As a qualification of obtaining Bachelor of Business Administration (BBA) degree, every student has to go through an internship program which course is known as BUS 400. The main reason of this course is to experience the reality of the corporate life and relate it with the knowledge get from academic curriculum with practical situation. This course is taken as a three months program which creates opportunities for every student to work different organizations where they work different working environment and gather practical knowledge.

1.2

Objectives of the Report

The objectives of the report are divided in two parts. One is general objectives and another one is specific objectives.

General Objective

The general objective of this report is-“To explore SME banking of Jamuna Bank Ltd”.

Specific Objectives

Specific objectives of this report are -

1. To examine bank's overall credit policy towards SME facility 2. Find out the marketing policy of SME loan in JBL

3. Find out the barriers against smooth flow of SME loan

4. Analysis of demographic profile of selected SME clients of JBL and their perception about the service quality of JBL SME Division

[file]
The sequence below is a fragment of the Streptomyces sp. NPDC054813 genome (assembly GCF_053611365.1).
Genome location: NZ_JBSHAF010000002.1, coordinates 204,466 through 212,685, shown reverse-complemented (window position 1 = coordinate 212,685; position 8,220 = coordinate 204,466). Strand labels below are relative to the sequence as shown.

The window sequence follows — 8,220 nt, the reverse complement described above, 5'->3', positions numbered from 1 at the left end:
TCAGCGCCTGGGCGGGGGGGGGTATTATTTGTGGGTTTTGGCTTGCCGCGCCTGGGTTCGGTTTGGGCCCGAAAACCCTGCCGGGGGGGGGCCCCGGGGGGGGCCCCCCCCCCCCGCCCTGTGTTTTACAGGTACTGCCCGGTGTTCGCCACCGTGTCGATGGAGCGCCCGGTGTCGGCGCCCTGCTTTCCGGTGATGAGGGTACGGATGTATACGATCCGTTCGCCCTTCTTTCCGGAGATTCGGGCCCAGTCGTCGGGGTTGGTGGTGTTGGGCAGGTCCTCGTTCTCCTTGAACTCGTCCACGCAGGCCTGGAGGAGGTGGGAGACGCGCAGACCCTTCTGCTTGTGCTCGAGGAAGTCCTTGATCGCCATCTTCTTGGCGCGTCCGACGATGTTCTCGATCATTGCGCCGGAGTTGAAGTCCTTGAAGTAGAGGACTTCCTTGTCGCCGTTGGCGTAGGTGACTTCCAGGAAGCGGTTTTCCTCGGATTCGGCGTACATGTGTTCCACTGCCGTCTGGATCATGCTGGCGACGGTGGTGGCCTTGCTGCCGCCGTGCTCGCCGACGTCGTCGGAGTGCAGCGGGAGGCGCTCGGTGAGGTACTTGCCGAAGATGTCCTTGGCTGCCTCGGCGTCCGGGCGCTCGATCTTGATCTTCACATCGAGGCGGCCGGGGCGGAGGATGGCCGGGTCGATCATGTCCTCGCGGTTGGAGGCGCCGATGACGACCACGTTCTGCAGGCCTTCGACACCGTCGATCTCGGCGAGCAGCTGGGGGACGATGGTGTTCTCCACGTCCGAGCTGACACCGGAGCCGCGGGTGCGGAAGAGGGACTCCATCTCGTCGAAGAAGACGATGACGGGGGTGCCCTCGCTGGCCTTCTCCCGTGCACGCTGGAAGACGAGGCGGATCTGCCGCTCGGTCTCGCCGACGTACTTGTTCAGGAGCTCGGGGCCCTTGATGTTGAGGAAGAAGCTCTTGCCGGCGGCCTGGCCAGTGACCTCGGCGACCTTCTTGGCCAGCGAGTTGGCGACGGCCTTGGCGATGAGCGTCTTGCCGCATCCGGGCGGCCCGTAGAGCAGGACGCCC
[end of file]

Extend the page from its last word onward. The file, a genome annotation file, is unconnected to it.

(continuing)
5. Find out the problems related to SME banking for the SME proprietors and also for the bankers

6. Find out the year wise SME loan disbursement and percentage of SME loan to Total loan of JBL

(14)

1.3 Significance of the Report

In modern banking concept one of the most important concepts of Bank or any financial institutions is proper management of credit risks. As SME is one of the most important and significant sectors of credit, risks involved in this type of financing is highest importance. In this study, a conceptual study has been conducted on the SME financing of Jamuna Bank Limited. A survey has been conducted to find out the proprietors view on the SME service of Jamuna Bank Ltd. This study also consists yearwise SME loan position of Jamuna Bank Ltd. and comparison of JBL's performance with other banks in Bangladesh. This study will help those who want to conduct further research on the prospect of SME financing in Bangladesh.